JAIC 1993, Volume 32, Number 2, Article 2 (pp. 109 to 118)
JAIC online
Journal of the American Institute for Conservation
JAIC 1993, Volume 32, Number 2, Article 2 (pp. 109 to 118)

THE ROLE OF CONNOISSEURSHIP IN DETERMINING THE TEXTILE CONSERVATOR'S TREATMENT OPTIONS

PATSY ORLOFSKY, & DEBORAH LEE TRUPIN



1 INTRODUCTION

Since the last textile update session at the 1987 American Institute for Conservation annual meeting, textile conservators have greatly expanded their repertoire of accepted conservation and restoration practices. There have been scientific and philosophical advances as well as a greater willingness to embrace ethical restoration options. Many conservators, however, do not consider all of these new choices for all textiles. Why is this? What motivates a textile conservator to select a certain treatment strategy? On the surface it would appear that a decision to employ one option, just like a decision about any conservation procedure, is made through an objective technical evaluation of each individual textile, ideally uninfluenced by emotion, surmise, or personal prejudice. The authors believe, however, that there are, in fact, subjective, preconceived biases or cultural factors that inhibit or encourage us when considering certain treatments for certain textiles. This paper seeks to demystify the decision-making process by stating these biases clearly and describing how they affect treatment choices. In textile conservation, there is no interpretively neutral treatment.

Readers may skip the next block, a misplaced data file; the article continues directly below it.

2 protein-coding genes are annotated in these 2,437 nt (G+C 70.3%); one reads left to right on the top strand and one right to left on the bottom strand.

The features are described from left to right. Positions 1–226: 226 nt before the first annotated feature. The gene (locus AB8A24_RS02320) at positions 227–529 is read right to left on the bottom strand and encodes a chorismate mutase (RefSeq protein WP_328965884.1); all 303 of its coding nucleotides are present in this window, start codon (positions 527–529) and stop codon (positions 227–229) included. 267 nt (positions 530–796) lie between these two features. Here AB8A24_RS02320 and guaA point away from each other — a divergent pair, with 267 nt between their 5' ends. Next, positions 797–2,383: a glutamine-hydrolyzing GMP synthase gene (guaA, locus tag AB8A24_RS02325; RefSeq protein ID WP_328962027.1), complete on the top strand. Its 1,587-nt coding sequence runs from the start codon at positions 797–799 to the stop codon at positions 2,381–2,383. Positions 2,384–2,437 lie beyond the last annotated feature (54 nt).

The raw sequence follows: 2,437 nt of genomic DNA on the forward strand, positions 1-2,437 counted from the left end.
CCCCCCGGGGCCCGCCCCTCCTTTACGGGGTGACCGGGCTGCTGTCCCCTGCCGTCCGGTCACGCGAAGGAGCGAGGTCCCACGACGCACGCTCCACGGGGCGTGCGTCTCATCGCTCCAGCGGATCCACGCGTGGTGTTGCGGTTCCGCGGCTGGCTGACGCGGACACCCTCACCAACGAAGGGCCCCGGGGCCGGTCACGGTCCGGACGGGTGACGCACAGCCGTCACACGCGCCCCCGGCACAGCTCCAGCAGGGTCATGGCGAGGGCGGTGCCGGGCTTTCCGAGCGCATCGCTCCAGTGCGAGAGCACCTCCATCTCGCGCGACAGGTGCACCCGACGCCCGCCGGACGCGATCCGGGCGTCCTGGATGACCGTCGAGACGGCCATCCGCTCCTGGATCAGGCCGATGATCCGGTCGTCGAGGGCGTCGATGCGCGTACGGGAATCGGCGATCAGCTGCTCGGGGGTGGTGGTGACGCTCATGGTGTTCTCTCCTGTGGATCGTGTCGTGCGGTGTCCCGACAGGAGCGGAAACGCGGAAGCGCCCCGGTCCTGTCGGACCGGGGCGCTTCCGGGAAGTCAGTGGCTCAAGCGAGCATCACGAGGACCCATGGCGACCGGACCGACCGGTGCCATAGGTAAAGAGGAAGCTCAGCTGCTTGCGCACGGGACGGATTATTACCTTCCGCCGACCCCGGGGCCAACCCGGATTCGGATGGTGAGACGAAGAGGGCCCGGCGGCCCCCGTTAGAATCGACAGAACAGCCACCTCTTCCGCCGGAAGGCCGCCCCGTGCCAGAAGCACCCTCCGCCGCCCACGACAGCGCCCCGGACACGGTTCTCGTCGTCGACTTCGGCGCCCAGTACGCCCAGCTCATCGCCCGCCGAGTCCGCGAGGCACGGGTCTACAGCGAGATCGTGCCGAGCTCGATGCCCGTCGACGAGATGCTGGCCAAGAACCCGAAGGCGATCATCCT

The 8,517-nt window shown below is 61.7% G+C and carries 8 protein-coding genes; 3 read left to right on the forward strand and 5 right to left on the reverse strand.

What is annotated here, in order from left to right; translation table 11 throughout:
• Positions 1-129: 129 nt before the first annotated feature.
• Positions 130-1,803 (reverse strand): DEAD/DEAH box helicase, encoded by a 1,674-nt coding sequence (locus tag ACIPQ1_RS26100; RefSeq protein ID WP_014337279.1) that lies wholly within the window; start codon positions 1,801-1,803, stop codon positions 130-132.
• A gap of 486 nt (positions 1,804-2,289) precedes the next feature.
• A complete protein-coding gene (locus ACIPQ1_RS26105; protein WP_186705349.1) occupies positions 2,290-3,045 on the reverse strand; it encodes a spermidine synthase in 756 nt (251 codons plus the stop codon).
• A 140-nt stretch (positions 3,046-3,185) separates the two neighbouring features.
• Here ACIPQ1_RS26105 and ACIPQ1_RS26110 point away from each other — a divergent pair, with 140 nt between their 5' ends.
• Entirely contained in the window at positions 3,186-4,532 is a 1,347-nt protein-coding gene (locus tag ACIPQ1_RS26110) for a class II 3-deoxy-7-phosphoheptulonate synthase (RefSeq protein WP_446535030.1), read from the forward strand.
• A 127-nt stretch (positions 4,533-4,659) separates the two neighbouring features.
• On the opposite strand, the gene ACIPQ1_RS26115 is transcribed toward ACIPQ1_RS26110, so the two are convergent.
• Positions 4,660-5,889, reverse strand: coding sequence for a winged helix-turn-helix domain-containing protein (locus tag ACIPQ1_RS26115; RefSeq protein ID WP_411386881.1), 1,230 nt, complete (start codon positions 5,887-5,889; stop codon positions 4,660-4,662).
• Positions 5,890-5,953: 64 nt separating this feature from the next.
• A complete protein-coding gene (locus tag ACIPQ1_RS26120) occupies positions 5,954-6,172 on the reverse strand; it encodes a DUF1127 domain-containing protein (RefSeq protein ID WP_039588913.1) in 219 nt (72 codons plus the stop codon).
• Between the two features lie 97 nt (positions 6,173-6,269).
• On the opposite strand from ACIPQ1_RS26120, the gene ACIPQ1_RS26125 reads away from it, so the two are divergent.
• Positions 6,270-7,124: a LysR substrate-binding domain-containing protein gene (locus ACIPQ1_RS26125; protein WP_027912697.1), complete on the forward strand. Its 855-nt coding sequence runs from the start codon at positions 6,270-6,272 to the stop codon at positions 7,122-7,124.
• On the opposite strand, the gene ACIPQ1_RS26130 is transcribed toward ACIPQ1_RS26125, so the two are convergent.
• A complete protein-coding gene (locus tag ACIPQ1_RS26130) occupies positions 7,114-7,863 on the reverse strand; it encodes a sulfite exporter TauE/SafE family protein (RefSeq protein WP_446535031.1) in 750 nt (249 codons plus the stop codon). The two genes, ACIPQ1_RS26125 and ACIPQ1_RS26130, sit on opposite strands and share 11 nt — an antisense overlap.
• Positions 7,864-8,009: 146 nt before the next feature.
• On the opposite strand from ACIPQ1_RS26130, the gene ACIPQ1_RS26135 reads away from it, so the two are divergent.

Copyright 1993 American Institute for Conservation of Historic and Artistic Works